Further personal development research led me to this article from the Harvard Business Review. “Fix the Process, Not the Problem” reviews how a paper company turned around from certain disaster to success by drawing upon the ideas and problem solving of all of their employees, not just the top brass. Sirkin and Stalk describe the company’s evolution from putting out fires to preventing the sparks.
by: Jessica Carlson
Something that I struggled with in the past is having multiple tasks and prioritizing to make sure that I am able to meet my deadlines. One way that I have found to help me keep organized and on task is “Time Blocking.” It sounds simple enough, right? Setting aside a certain amount of time each day is a good start. Nevertheless, with everything else going on around you it can be difficult to stay focused. Here are a few strategies I discovered help me keep on track:
- Set your own deadlines. Even if you are working on something that does not necessarily have a specific end, you can set a goal to get X amount done by Y time. You would be surprised how watching the clock can keep you focused.
- Limit how much time you are spending on tasks. Staring at the same spreadsheet for 8 hours can really fry your brain. Set aside 90 minutes at a time to work on one project. If that means you have to come back to it later in the day and work on it again, that’s ok. You will get twice as much done in the same amount of time over a longer period than if you tried to do it all at once.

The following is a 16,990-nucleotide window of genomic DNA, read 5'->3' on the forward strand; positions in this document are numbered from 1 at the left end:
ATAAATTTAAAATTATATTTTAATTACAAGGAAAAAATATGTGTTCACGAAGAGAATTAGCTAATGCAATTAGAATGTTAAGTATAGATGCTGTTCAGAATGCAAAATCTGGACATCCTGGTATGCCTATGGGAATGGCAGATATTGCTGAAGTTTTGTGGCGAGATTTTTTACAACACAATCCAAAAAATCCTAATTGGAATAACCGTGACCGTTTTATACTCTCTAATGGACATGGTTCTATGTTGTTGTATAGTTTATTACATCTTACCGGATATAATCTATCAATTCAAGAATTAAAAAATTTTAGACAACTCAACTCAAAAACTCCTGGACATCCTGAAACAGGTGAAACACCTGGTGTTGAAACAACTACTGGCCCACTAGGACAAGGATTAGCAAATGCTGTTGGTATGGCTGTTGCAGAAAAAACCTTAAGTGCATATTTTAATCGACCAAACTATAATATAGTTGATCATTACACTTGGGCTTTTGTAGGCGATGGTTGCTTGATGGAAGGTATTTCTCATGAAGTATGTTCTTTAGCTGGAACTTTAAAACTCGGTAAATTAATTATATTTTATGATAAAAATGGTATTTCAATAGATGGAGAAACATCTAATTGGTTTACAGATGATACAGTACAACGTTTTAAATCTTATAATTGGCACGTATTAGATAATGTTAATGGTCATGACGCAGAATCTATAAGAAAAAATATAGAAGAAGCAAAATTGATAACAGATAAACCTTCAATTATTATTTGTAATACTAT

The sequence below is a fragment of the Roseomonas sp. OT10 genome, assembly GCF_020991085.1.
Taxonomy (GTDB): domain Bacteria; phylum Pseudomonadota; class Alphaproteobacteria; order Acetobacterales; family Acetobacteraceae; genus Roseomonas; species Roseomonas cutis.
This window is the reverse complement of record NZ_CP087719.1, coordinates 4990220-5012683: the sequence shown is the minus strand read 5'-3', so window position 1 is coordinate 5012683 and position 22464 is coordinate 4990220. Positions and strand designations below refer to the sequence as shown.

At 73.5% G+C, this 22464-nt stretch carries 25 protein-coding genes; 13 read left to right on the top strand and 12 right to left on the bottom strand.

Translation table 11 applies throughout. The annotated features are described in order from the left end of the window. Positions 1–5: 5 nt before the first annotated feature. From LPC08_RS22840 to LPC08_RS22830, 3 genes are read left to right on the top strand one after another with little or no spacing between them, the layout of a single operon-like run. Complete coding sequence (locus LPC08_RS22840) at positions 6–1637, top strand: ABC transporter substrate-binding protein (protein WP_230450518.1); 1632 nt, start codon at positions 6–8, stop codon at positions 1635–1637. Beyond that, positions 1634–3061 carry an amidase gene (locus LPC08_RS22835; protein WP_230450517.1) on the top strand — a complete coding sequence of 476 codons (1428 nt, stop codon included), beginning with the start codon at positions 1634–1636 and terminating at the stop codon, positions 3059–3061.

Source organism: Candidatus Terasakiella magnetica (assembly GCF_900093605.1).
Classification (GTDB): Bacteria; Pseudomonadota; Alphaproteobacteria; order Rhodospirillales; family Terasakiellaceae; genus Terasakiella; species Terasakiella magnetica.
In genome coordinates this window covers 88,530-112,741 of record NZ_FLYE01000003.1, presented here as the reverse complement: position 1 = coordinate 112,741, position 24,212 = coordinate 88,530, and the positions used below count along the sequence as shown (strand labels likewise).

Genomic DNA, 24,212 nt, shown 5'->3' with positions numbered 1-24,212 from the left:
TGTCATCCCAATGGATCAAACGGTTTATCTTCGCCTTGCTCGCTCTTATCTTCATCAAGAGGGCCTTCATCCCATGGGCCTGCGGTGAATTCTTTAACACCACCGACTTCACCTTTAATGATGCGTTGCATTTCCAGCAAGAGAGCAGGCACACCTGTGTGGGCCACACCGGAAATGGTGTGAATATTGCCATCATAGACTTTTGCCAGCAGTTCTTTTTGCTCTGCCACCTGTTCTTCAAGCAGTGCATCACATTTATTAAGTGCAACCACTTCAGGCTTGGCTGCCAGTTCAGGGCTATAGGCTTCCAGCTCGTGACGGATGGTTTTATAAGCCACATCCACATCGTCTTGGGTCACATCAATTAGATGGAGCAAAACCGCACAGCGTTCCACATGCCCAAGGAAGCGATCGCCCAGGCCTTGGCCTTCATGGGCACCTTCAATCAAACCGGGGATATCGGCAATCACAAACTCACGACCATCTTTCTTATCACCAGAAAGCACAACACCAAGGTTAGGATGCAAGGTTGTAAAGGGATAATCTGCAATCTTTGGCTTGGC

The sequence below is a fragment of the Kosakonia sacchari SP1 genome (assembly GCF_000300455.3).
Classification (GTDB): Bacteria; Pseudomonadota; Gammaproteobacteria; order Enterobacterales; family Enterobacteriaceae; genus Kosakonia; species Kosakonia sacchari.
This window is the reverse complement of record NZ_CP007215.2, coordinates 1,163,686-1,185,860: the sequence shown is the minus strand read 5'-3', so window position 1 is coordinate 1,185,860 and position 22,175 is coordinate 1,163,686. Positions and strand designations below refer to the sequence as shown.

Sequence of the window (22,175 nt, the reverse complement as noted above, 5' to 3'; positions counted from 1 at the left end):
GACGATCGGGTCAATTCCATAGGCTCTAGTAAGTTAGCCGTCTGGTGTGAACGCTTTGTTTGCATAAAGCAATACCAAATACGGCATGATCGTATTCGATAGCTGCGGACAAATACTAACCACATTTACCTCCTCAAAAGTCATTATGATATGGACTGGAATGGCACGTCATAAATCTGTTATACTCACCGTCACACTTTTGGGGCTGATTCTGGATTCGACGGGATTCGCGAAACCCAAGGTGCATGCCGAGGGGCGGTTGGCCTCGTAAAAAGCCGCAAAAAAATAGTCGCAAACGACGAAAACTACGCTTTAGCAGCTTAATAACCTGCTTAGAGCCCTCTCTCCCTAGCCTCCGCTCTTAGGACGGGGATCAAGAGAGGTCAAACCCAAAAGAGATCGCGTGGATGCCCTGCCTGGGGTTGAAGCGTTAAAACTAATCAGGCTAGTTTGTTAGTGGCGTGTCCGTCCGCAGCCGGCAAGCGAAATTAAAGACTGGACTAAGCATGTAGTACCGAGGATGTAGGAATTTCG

- Minimize interruptions. Close out your email, put your phone on Do Not Disturb, and/or close your office door. Set aside specific times each day to check and respond to voicemails/emails. Even brief interruptions can throw you off; studies show that it takes around 25 minutes to get back to the original task you were focused on after an interruption.
- Take breaks. I know, it sounds counterproductive. However, working without breaks can lead to a decrease in productivity. Non-stop focus on one thing for hours can leave you drained. You should take at least 15-20 minutes for each 90-minute time period spent working to feel re-energized.
If you are trying to increase your productivity, think about ways you can work smarter, not harder. Your calendar is probably full, so step back and resist the temptation to put in longer hours and pack more into your already busy day.